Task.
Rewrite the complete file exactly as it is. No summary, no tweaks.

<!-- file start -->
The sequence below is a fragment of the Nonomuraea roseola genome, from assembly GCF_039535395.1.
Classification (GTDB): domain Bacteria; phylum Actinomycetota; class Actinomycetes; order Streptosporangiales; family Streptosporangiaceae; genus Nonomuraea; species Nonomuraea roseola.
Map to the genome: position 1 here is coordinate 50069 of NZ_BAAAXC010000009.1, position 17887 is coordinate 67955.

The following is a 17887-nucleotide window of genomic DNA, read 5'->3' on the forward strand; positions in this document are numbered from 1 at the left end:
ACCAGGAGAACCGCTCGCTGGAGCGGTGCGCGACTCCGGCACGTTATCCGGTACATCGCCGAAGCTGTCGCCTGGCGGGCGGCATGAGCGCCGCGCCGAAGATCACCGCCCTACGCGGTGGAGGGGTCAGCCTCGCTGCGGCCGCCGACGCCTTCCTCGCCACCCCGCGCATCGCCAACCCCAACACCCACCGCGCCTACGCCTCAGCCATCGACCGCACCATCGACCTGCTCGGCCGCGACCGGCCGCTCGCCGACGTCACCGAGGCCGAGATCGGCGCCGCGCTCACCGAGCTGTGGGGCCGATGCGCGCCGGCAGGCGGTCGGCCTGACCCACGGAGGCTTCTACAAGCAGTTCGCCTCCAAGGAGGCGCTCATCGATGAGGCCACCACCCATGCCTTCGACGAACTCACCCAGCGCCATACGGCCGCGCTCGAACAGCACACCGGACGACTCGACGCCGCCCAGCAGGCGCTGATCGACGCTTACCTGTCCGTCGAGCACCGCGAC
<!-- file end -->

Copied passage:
The sequence below is a fragment of the Nonomuraea roseola genome, from assembly GCF_039535395.1.
Classification (GTDB): domain Bacteria; phylum Actinomycetota; class Actinomycetes; order Streptosporangiales; family Streptosporangiaceae; genus Nonomuraea; species Nonomuraea roseola.
Map to the genome: position 1 here is coordinate 50069 of NZ_BAAAXC010000009.1, position 17887 is coordinate 67955.

The following is a 17887-nucleotide window of genomic DNA, read 5'->3' on the forward strand; positions in this document are numbered from 1 at the left end:
ACCAGGAGAACCGCTCGCTGGAGCGGTGCGCGACTCCGGCACGTTATCCGGTACATCGCCGAAGCTGTCGCCTGGCGGGCGGCATGAGCGCCGCGCCGAAGATCACCGCCCTACGCGGTGGAGGGGTCAGCCTCGCTGCGGCCGCCGACGCCTTCCTCGCCACCCCGCGCATCGCCAACCCCAACACCCACCGCGCCTACGCCTCAGCCATCGACCGCACCATCGACCTGCTCGGCCGCGACCGGCCGCTCGCCGACGTCACCGAGGCCGAGATCGGCGCCGCGCTCACCGAGCTGTGGGGCCGATGCGCGCCGGCAGGCGGTCGGCCTGACCCACGGAGGCTTCTACAAGCAGTTCGCCTCCAAGGAGGCGCTCATCGATGAGGCCACCACCCATGCCTTCGACGAACTCACCCAGCGCCATACGGCCGCGCTCGAACAGCACACCGGACGACTCGACGCCGCCCAGCAGGCGCTGATCGACGCTTACCTGTCCGTCGAGCACCGCGAC